SINGAPORE - More than two-thirds of the current Bishan town was once occupied by a village and a cemetery.
The story of Kampong San Teng is now being told in a new $700,000 heritage gallery at the grounds of Kwong Wai Siew Peck San Theng in Bishan Lane, a cultural organisation site that holds two temples and a columbarium.
The 560sq m gallery, comprising educational boards, artefacts, photographs and electronic displays, was opened by Minister for Trade and Industry Chan Chun Sing on Sunday morning (June 3).
Redevelopment works for Bishan town began in 1979, and some of the cremated remains were moved to the columbarium.
Gallery curator Lee Kok Leong, a 56-year-old freelance cultural and historical researcher, said: "We hope that people can learn more about their culture and Singapore's history after paying respects to their ancestors."
Besides showcasing elements of the former kampong, including a recreation of an attap house there, the gallery also boasts other artefacts from Singapore's history, including uniforms worn by British and Japanese soldiers, and cultural relics, such as a temple bell donated by a Chinese clan.
Mr Chan said Kwong Wai Siew Peck San Theng- which is made up of 16 clan associations - holds a special and personal significance for him.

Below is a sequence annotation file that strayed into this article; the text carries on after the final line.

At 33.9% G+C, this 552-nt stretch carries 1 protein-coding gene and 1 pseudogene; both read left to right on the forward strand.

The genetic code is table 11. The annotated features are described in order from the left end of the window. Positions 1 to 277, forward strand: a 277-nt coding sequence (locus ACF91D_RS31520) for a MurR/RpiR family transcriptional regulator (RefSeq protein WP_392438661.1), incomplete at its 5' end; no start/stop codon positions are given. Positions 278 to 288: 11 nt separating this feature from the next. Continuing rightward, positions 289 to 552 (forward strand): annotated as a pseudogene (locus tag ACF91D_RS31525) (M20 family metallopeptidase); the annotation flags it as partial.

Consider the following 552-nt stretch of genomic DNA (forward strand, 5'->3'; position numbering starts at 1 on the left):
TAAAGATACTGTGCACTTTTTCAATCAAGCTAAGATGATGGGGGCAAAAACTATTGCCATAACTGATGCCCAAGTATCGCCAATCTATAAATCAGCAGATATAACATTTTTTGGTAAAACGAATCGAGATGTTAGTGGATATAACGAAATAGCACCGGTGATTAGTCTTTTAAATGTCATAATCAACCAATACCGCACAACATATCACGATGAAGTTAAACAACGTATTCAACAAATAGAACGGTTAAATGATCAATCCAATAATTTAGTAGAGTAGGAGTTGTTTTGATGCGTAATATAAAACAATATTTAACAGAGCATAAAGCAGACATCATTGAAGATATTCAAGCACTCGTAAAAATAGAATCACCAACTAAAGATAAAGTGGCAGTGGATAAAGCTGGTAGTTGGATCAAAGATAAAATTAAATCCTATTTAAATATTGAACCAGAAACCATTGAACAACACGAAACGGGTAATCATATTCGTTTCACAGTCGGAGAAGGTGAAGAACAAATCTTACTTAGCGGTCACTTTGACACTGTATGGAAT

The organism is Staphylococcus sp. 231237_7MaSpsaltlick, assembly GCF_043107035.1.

As a primary school pupil growing up in a single-parent household, where his mother worked as a machine-operator, he received bursaries of between $60 and more than $100 to help him through school.
He said: "They gave me bursaries to help me complete my studies. This is the kind of spirit that our forefathers had. They're not just an organisation for the Chinese community, taking care of Chinese interests.
"More importantly, they've always reached out to help people from all walks of life, from all races. This is the kind of spirit we hope to pass to our next generation and more."
Mr Chan added that a large part of the land where Bishan town now sits once belonged to the clan associations. But they returned the land to contribute to national development.
"It is how Peck San Theng, as an institution, represents the kind of contributions, the kind of giving spirit, that represents the best of Singapore."
Former Kampong San Teng resident Chua Eik Chuan, 80, who was at Sunday's event, said: "The gallery is good. So the next generation won't forget. Many young people now can speak only English, and they don't know their roots well."
Mr Kuan Ru Jing, English secretary for Kwong Wai Siew Peck San Theng, said the gallery will showcase the organisation's rich 150-year history.
"We will monitor the response from Singapore, and in future, we hope to work with the tourism authorities to put this gallery on the map."
Mr Kuan, 70, added: "We want to change the perception that the columbarium is just for the dead. There is rich, living culture here too."
Admission to the gallery is free. It is open from 9.30am to 4pm every day except on public holidays.